Synthese 195 (3):1-21 (2018)

Stephan Hartmann
Ludwig Maximilians Universität, München
There are various ways to reach a group decision on a factual yes–no question. One way is to vote and decide what the majority votes for. This procedure receives some epistemological support from the Condorcet Jury Theorem. Alternatively, the group members may prefer to deliberate and will eventually reach a decision that everybody endorses—a consensus. While the latter procedure has the advantage that it makes everybody happy, it has the disadvantage that it is difficult to implement, especially for larger groups. Besides, the resulting consensus may be far away from the truth. And so we ask: Is deliberation truth-conducive in the sense that majority voting is? To address this question, we construct a highly idealized model of a particular deliberation process, inspired by the movie Twelve Angry Men, and show that the answer is ‘yes’. Deliberation procedures can be truth-conducive just as the voting procedure is. We then explore, again on the basis of our model and using agent-based simulations, under which conditions it is better epistemically to deliberate than to vote. Our analysis shows that there are contexts in which deliberation is epistemically preferable and we will provide reasons for why this is so.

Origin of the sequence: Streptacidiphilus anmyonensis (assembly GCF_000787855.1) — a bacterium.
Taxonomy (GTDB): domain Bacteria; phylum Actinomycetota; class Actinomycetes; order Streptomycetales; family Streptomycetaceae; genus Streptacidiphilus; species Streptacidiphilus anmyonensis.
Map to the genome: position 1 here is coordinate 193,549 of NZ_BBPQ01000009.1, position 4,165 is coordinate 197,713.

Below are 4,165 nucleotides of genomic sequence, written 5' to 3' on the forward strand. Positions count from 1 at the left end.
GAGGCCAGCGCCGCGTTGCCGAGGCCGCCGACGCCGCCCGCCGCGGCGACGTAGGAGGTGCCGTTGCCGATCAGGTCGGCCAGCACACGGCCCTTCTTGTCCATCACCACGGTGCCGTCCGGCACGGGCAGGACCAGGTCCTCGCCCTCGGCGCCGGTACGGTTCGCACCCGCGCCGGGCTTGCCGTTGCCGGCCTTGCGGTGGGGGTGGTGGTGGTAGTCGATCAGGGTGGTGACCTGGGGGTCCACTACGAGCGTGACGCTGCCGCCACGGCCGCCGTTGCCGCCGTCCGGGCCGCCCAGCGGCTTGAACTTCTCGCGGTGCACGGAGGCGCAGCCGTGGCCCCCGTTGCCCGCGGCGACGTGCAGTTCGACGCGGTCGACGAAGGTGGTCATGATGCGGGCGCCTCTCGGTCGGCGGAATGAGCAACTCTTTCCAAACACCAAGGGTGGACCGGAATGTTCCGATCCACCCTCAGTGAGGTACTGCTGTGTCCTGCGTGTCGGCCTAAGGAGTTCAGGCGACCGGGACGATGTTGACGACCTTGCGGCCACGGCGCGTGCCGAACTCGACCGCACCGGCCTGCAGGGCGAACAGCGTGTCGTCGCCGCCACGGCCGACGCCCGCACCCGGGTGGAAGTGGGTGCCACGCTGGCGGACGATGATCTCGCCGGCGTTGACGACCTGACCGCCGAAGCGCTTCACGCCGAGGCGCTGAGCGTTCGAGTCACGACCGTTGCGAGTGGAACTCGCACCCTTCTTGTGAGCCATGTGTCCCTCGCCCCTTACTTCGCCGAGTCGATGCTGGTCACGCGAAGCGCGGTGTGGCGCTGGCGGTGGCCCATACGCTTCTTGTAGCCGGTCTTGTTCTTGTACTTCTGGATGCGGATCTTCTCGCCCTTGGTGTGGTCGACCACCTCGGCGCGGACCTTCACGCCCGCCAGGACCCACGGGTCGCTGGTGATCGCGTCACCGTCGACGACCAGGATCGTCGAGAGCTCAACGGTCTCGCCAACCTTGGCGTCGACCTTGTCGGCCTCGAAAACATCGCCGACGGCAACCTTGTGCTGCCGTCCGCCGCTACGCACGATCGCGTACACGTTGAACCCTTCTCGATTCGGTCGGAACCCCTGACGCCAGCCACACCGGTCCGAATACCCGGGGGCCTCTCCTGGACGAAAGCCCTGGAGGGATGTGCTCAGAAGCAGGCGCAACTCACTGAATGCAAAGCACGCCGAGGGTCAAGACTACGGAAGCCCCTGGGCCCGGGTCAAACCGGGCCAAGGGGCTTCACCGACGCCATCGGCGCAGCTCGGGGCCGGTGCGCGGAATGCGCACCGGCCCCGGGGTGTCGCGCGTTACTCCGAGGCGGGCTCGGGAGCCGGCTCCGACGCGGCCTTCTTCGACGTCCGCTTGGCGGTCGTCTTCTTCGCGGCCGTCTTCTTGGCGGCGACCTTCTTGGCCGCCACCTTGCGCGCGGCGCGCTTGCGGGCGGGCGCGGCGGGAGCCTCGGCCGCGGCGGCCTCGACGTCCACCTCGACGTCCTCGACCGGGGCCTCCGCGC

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Reprint years 2016, 2018
DOI 10.1007/s11229-016-1268-9
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References found in this work BETA

Epistemic Democracy: Generalizing the Condorcet Jury Theorem.Christian List & Robert E. Goodin - 2001 - Journal of Political Philosophy 9 (3):277–306.
Epistemic Democracy with Defensible Premises.Franz Dietrich & Kai Spiekermann - 2013 - Economics and Philosophy 29 (1):87--120.
General Representation of Epistemically Optimal Procedures.Franz Dietrich - 2006 - Social Choice and Welfare 2 (26):263-283.

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